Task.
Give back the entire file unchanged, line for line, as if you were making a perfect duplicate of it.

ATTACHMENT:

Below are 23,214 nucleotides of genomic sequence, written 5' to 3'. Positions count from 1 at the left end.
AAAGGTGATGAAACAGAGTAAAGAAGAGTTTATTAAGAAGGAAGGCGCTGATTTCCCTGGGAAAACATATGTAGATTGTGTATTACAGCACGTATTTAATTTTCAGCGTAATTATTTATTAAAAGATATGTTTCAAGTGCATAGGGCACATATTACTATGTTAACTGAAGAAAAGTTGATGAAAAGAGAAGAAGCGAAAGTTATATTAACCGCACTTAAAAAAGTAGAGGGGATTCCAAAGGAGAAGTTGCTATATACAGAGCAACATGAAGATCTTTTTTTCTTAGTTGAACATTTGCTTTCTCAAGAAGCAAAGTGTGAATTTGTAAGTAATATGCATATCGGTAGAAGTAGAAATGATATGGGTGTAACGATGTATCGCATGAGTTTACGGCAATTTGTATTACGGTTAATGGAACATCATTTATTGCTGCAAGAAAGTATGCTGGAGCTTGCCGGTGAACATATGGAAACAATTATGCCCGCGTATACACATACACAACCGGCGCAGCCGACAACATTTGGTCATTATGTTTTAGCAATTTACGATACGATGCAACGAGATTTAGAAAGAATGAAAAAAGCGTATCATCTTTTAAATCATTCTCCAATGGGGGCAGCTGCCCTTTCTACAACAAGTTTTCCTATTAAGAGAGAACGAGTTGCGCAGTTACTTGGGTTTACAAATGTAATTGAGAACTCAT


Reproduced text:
Below are 23,214 nucleotides of genomic sequence, written 5' to 3'. Positions count from 1 at the left end.
AAAGGTGATGAAACAGAGTAAAGAAGAGTTTATTAAGAAGGAAGGCGCTGATTTCCCTGGGAAAACATATGTAGATTGTGTATTACAGCACGTATTTAATTTTCAGCGTAATTATTTATTAAAAGATATGTTTCAAGTGCATAGGGCACATATTACTATGTTAACTGAAGAAAAGTTGATGAAAAGAGAAGAAGCGAAAGTTATATTAACCGCACTTAAAAAAGTAGAGGGGATTCCAAAGGAGAAGTTGCTATATACAGAGCAACATGAAGATCTTTTTTTCTTAGTTGAACATTTGCTTTCTCAAGAAGCAAAGTGTGAATTTGTAAGTAATATGCATATCGGTAGAAGTAGAAATGATATGGGTGTAACGATGTATCGCATGAGTTTACGGCAATTTGTATTACGGTTAATGGAACATCATTTATTGCTGCAAGAAAGTATGCTGGAGCTTGCCGGTGAACATATGGAAACAATTATGCCCGCGTATACACATACACAACCGGCGCAGCCGACAACATTTGGTCATTATGTTTTAGCAATTTACGATACGATGCAACGAGATTTAGAAAGAATGAAAAAAGCGTATCATCTTTTAAATCATTCTCCAATGGGGGCAGCTGCCCTTTCTACAACAAGTTTTCCTATTAAGAGAGAACGAGTTGCGCAGTTACTTGGGTTTACAAATGTAATTGAGAACTCAT